A series of salary-related protests, unsurprising in a country where real wages have fallen on average 20% since 2001, have already mounted an inflation scare, and exposed the stark differences between economy ministry orthodoxy and the clamour from what Lavagna calls “the populist sectors.”
D’Elía, for his part, is keen that the president decisively flushes out “the conservative elements and recalcitrant right in his government’s entrails,” and is pledging that “the next fight” will be against the privatised utilities. “No way do I think we should renationalise companies or anything of the sort,” Lavagna tells the Financial Times. “Democracy or dictatorship of the market” respond the thousands of posters stacked up in D’Elía’s campaign offices.
At some stage, economists warn, the recovery will end and new doses of foreign investment will be required, mandating an end to Kirchner’s purple ire. In the meantime, the president’s show will surely continue to draw from the wellspring of “populism”, patching over the conflicts that will not go away in the name of simple, nationalist, even bellicose leadership; the recent spat with supposed ally Brazil appears to have fitted the bill.
To be “populist,” in the eyes of the west, is to forsake what is sensible or desirable for what attracts popular support, muddle-headed as that may be; in the worst cases in Argentine history, such as 1982, it has led to war and disaster. But perhaps, in this case, the greater harm would have been done in the last three years by legal purity and democratic propriety. “When he rules like a one-man show, you have to see him as the child of his country,” argues sociologist Julio Godio. “He has two souls, and history will say which wins. But we have to support him all the same – otherwise we’d be on the edge of a precipice.” Imperfect, demagogic and obsessive: it would seem like an ideal combination for dictatorship, were it not also the best bet for a stable democracy in Argentina.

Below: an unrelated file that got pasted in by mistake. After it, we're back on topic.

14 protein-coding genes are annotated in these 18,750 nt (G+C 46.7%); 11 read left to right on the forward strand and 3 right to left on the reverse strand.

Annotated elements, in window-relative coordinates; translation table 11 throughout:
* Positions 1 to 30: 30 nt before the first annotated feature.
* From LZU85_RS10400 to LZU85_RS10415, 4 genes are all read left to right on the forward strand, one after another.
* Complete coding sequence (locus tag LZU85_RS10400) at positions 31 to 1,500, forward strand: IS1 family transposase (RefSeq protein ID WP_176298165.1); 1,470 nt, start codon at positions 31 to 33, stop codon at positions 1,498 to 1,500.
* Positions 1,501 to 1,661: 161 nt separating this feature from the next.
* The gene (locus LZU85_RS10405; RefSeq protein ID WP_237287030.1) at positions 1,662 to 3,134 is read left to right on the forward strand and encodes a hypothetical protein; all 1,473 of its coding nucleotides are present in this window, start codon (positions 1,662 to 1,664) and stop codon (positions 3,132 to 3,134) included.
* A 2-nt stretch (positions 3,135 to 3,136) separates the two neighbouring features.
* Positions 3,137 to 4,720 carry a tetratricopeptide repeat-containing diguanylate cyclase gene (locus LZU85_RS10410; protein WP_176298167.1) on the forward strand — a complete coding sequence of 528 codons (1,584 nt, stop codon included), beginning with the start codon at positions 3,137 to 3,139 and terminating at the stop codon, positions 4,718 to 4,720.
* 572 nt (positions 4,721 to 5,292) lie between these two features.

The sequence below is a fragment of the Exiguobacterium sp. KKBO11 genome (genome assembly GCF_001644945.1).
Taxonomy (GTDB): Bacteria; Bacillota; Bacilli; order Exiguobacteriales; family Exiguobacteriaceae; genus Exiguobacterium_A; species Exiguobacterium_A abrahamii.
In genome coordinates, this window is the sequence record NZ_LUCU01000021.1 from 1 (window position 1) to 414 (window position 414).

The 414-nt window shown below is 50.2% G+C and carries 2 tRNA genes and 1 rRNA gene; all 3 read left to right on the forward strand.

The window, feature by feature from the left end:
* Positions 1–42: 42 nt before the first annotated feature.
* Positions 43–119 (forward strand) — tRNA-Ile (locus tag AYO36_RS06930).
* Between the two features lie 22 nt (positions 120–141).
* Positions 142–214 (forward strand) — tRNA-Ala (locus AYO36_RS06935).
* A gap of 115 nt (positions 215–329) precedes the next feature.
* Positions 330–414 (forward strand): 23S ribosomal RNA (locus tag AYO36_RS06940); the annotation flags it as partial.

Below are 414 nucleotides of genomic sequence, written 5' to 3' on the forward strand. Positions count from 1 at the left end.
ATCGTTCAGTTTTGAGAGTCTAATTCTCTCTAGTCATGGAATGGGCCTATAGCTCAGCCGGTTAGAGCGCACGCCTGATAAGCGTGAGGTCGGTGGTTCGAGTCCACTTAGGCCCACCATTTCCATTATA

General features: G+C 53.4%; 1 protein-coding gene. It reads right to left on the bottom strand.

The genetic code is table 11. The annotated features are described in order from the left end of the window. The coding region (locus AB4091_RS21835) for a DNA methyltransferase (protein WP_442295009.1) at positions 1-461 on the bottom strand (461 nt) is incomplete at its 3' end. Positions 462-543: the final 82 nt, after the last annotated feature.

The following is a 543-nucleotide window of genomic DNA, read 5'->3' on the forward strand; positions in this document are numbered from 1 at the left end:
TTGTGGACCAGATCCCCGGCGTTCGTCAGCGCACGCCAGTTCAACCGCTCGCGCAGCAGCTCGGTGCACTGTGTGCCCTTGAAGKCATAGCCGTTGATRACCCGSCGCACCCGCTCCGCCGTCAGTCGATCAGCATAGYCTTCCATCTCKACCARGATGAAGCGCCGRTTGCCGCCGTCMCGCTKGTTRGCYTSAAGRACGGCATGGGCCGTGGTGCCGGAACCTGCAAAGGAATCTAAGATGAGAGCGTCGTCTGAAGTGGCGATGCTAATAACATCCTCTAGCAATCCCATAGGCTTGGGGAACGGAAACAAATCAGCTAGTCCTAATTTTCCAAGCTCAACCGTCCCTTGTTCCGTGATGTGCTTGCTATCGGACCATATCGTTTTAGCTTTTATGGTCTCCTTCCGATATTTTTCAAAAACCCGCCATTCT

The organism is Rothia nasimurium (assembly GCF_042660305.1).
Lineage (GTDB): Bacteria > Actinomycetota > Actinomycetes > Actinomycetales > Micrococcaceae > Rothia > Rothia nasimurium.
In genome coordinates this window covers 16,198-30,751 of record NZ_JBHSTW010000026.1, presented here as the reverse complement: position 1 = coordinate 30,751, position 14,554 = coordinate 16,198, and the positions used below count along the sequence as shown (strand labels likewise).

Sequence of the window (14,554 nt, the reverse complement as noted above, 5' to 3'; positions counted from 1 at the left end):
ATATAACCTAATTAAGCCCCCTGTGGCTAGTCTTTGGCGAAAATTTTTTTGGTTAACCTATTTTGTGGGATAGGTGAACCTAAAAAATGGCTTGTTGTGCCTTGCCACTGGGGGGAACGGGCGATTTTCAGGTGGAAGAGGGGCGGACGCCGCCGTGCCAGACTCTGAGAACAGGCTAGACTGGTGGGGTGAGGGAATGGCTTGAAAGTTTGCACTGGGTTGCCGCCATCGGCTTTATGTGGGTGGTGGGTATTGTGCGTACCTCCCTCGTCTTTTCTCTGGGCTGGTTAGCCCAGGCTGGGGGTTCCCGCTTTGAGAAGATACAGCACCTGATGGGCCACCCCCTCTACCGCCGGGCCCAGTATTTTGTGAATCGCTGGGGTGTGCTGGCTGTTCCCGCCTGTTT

Latin American Bureau resources
Economist country briefing
David Rock: Authoritarian Argentina – Essential History (1993)